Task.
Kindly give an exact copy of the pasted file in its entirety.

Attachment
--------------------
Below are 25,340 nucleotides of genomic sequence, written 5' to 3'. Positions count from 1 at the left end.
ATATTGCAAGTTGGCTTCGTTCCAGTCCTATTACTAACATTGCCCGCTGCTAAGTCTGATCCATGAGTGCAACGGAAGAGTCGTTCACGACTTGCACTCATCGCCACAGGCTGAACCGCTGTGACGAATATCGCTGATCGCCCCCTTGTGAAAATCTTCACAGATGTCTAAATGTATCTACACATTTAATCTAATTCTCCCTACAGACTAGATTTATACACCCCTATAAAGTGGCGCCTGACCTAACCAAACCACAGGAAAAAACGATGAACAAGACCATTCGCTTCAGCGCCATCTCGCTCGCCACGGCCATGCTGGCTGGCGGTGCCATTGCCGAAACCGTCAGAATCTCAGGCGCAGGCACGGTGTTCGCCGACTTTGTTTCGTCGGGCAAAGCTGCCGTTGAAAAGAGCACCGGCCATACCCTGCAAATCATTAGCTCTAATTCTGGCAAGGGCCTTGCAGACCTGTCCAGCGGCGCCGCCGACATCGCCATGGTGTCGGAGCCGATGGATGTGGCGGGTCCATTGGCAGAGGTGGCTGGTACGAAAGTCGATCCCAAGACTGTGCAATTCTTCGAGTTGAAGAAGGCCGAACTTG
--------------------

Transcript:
Below are 25,340 nucleotides of genomic sequence, written 5' to 3'. Positions count from 1 at the left end.
ATATTGCAAGTTGGCTTCGTTCCAGTCCTATTACTAACATTGCCCGCTGCTAAGTCTGATCCATGAGTGCAACGGAAGAGTCGTTCACGACTTGCACTCATCGCCACAGGCTGAACCGCTGTGACGAATATCGCTGATCGCCCCCTTGTGAAAATCTTCACAGATGTCTAAATGTATCTACACATTTAATCTAATTCTCCCTACAGACTAGATTTATACACCCCTATAAAGTGGCGCCTGACCTAACCAAACCACAGGAAAAAACGATGAACAAGACCATTCGCTTCAGCGCCATCTCGCTCGCCACGGCCATGCTGGCTGGCGGTGCCATTGCCGAAACCGTCAGAATCTCAGGCGCAGGCACGGTGTTCGCCGACTTTGTTTCGTCGGGCAAAGCTGCCGTTGAAAAGAGCACCGGCCATACCCTGCAAATCATTAGCTCTAATTCTGGCAAGGGCCTTGCAGACCTGTCCAGCGGCGCCGCCGACATCGCCATGGTGTCGGAGCCGATGGATGTGGCGGGTCCATTGGCAGAGGTGGCTGGTACGAAAGTCGATCCCAAGACTGTGCAATTCTTCGAGTTGAAGAAGGCCGAACTTG